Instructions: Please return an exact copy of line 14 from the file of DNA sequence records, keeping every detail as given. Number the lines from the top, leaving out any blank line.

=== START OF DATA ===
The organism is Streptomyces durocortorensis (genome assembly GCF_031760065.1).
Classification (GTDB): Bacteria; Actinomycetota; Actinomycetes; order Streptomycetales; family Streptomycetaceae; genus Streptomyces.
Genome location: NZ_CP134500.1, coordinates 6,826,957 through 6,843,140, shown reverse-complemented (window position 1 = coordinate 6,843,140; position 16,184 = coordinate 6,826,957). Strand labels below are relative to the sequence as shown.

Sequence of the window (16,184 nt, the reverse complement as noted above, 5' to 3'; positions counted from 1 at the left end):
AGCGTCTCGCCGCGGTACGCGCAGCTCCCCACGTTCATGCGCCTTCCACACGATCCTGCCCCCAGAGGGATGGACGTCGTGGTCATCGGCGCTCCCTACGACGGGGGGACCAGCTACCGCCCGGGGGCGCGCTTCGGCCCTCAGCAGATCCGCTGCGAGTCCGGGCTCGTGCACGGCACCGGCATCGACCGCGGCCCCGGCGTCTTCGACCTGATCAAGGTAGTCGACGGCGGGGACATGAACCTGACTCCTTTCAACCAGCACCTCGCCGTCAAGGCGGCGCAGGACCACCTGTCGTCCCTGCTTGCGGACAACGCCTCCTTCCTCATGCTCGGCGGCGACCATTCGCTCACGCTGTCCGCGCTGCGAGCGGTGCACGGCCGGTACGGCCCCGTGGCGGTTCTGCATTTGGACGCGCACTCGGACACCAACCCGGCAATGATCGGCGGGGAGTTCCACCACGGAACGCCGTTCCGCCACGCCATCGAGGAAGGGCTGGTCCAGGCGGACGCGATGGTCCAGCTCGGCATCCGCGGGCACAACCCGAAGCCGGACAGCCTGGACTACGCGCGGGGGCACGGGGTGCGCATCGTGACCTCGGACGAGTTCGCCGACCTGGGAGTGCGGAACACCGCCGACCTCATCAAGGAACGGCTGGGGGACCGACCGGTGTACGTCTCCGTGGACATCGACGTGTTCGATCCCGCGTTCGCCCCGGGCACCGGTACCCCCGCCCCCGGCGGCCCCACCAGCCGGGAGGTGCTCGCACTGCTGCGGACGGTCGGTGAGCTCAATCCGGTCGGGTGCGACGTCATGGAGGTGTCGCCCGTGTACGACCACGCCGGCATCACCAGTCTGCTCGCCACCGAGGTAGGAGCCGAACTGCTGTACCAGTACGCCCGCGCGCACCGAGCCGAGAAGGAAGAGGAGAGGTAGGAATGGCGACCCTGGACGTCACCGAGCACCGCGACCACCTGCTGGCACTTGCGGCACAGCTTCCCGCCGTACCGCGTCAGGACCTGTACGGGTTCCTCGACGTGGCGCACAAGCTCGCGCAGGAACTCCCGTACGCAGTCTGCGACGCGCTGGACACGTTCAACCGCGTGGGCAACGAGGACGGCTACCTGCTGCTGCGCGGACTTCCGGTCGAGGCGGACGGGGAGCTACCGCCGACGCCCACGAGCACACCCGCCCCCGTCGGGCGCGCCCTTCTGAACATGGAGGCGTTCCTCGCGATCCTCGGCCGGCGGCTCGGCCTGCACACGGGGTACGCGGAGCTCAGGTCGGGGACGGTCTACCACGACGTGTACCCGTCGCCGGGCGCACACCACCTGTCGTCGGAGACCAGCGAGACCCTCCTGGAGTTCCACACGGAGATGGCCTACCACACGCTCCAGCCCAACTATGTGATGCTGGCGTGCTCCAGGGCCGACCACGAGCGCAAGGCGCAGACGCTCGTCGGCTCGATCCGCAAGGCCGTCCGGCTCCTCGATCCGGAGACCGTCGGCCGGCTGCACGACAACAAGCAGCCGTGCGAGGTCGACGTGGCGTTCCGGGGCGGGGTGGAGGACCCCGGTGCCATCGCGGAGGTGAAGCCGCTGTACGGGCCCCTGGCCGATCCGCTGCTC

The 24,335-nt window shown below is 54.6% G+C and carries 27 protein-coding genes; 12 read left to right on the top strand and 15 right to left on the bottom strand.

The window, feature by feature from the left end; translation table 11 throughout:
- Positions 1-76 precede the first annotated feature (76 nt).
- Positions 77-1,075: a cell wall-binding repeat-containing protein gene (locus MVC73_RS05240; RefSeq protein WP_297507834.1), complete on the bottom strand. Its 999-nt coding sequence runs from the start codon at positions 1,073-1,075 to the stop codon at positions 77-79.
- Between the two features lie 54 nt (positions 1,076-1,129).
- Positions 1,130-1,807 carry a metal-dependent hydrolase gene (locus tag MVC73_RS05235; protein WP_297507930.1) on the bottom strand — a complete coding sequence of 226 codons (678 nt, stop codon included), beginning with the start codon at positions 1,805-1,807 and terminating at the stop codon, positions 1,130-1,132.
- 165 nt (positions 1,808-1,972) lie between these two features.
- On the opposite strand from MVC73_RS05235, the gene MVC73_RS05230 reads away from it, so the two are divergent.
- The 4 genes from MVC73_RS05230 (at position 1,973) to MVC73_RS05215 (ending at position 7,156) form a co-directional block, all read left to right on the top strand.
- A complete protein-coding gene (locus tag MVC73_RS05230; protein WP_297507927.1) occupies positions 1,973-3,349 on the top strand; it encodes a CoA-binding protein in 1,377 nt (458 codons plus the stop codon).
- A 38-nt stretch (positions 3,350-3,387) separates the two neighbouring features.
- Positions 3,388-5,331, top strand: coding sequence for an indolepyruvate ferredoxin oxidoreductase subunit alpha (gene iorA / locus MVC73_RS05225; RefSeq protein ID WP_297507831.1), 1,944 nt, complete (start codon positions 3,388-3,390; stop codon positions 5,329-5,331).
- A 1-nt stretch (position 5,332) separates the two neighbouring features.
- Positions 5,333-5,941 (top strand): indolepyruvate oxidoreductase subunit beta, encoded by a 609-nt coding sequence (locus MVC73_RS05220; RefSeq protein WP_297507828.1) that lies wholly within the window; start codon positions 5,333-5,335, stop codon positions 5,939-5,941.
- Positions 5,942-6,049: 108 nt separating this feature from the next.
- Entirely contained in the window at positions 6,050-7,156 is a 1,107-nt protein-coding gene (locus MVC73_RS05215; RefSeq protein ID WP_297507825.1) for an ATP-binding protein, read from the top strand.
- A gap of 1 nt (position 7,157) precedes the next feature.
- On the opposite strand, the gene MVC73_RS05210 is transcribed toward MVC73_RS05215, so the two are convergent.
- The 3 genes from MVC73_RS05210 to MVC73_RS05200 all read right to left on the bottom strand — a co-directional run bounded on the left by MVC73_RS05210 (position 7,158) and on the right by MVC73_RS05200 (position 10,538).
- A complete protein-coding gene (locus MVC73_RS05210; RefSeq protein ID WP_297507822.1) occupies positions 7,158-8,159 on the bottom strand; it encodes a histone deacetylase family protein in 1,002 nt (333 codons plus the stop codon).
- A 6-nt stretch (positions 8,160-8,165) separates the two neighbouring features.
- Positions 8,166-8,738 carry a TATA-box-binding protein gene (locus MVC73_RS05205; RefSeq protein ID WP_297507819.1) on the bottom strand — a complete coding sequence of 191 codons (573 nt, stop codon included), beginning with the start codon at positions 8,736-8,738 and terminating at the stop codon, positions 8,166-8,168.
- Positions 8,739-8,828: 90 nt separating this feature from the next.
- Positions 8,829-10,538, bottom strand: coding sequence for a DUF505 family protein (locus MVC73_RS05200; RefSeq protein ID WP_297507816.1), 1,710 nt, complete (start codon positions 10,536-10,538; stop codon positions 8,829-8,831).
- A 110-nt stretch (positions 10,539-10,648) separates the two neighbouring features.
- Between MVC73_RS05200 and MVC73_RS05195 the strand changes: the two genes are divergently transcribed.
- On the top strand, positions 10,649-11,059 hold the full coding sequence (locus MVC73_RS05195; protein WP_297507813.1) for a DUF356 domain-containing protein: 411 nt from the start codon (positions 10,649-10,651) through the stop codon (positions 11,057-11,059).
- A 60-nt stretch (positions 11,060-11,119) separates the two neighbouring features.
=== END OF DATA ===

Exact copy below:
- The 4 genes from MVC73_RS05230 (at position 1,973) to MVC73_RS05215 (ending at position 7,156) form a co-directional block, all read left to right on the top strand.